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Polly Borland on Queen Elizabeth II

In their own words

Recorded 2017

Polly Borland on Queen Elizabeth II
Audio: 2 minutes

All of a sudden I see this woman who's, like, a lot more petite than I'd imagined, a lot more beautiful than I’d imagined, a lot richer than I'd imagined, very glamorous. I couldn't talk, I couldn't remember anything, you know I went into this kind of other zone, and completely overwhelmed that all of a sudden the Queen is there who is differentiated by blood. You know, more than just fame, but this woman has a bloodline that is different. And even though I'm not a royalist I was like ‘Oh my god’. Finally when I found my voice I just started babbling on but she was in a hurry. She was late. She had to go and host a lunch and I'd been told she doesn't really like being photographed. So she just wanted to get it over and done with. And she’s in front of the camera and I’m still talking. And then all of a sudden, the minder calls, ‘two minutes’. And I hadn't taken one roll of film. So he completely stitched me up. And then I just went into total panic. Took one roll. And at one point, I needed her to step to the left and I couldn't think of left. So I was down on my knee, hands and knees, trying to grab her ankles. Luckily, my husband stepped in and said, ‘No, ma'am, Polly means step to the left’, grabbed me and got me back behind the camera. I mean, the whole thing was just a total kind of joke. And then she sees the floral background and she goes, ‘Oh, I like that’. And also the ring flash was super bright. So by the time she left, she said, ‘Oh, I think you've blinded me’. And it's a miracle that I got two good photos, a miracle. And that really was the end of my portrait career. Interestingly, even though it was sort of like, probably the pinnacle – I was commissioned by the palace, she's probably one of the most famous women in the world – it kind of was almost like, well, I've done that. And I don't really need to keep doing it.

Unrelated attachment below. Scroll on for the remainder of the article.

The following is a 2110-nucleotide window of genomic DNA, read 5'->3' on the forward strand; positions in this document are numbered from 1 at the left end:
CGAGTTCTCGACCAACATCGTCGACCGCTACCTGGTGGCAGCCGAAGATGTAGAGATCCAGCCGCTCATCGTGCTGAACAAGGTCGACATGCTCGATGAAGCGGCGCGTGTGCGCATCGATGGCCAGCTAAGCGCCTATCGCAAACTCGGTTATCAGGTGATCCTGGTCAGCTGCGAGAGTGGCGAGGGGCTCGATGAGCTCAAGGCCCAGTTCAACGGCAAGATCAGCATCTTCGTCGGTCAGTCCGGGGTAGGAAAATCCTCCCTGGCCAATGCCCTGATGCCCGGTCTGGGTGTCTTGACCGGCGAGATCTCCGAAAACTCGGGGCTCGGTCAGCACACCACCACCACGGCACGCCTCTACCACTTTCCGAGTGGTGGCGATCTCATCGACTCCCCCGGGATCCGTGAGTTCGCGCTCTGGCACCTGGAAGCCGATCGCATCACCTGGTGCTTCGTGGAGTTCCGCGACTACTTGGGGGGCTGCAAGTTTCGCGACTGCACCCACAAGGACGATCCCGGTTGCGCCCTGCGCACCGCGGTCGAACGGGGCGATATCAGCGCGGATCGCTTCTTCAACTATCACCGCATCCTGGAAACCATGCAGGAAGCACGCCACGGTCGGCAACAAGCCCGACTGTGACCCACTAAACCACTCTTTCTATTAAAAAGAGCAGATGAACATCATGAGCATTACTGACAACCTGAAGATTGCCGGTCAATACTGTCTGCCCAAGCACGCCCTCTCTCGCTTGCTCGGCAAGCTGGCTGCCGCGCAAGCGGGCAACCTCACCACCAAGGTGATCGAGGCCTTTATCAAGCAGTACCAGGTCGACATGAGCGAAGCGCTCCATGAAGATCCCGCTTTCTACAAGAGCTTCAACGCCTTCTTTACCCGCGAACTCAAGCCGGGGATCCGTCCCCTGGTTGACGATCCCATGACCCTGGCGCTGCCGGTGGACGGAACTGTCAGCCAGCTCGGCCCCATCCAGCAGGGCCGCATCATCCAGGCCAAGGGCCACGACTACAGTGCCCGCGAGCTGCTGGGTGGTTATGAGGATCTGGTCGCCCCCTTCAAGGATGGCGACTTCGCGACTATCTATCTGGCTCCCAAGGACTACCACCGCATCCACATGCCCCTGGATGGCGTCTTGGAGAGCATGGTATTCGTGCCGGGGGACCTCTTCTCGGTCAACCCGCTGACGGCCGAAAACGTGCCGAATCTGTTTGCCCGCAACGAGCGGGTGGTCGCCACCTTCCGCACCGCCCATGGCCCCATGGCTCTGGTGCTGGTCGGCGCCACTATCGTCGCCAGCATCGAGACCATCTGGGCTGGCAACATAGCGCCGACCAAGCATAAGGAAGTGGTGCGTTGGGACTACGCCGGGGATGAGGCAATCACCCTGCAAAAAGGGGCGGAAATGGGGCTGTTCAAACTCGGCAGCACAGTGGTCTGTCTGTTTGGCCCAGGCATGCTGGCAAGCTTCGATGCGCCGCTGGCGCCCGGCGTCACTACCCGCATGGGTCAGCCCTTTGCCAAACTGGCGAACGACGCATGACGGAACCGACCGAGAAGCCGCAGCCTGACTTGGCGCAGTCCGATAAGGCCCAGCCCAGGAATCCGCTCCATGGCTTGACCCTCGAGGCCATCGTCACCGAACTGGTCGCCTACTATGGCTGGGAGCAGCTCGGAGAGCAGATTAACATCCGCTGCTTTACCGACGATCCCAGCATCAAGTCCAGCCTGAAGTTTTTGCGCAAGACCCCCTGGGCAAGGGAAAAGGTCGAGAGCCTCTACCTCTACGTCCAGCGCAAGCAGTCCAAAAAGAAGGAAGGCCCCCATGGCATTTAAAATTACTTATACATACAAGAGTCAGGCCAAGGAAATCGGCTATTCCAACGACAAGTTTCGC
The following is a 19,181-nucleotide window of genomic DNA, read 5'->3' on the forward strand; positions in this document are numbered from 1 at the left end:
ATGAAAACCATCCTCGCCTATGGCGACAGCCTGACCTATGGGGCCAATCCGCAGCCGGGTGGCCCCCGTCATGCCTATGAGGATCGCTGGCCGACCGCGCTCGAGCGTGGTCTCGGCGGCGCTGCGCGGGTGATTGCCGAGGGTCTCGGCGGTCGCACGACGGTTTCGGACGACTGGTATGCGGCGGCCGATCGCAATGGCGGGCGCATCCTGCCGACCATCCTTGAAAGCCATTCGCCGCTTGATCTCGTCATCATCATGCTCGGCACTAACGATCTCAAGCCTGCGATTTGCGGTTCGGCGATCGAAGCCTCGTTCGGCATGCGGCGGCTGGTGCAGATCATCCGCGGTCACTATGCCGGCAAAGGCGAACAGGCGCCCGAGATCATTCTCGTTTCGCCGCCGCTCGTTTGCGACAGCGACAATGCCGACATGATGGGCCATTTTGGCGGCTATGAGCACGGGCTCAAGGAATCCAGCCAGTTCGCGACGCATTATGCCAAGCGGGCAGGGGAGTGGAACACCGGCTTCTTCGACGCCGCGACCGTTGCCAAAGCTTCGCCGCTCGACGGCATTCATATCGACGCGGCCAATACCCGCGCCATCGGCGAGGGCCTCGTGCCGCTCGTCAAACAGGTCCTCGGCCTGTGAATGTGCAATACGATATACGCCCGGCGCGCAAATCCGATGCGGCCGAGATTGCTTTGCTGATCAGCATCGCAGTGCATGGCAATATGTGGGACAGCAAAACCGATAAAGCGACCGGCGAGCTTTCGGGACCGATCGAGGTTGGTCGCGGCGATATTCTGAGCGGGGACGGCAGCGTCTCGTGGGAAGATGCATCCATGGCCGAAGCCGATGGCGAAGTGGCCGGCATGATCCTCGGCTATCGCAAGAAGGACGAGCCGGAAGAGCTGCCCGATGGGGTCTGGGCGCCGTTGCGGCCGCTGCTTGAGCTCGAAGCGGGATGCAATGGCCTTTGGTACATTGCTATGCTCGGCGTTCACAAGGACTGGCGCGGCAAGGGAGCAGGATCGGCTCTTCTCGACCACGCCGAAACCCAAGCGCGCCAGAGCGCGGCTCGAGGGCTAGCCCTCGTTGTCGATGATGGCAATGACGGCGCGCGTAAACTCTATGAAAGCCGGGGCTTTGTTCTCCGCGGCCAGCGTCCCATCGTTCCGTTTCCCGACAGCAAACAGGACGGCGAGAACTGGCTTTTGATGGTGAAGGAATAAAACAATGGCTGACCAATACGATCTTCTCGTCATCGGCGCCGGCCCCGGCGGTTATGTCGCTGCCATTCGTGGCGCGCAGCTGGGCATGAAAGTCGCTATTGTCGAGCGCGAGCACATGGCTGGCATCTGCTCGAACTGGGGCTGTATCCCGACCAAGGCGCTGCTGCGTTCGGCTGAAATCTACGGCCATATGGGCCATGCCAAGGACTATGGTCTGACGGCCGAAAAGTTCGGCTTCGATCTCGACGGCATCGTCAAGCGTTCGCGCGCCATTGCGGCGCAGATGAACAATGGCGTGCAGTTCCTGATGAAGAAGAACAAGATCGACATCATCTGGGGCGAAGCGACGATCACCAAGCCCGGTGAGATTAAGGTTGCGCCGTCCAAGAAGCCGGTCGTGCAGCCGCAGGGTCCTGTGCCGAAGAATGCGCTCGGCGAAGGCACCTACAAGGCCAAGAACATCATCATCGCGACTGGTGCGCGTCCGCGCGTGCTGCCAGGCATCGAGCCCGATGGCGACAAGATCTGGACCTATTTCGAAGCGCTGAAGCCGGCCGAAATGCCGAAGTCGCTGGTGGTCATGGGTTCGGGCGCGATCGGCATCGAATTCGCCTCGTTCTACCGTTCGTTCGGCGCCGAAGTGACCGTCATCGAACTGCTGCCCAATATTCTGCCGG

Acknowledgements

This recording was made during interviews for the National Portrait Gallery's Portrait Stories series.

Related people

Queen Elizabeth II

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The National Portrait Gallery acknowledges the Traditional Custodians of Country throughout Australia and recognises the continuing connection to lands, waters and communities. We pay our respect to Aboriginal and Torres Strait Islander cultures and to Elders past and present. We respectfully advise that this site includes works by, images of, names of, voices of and references to deceased people.

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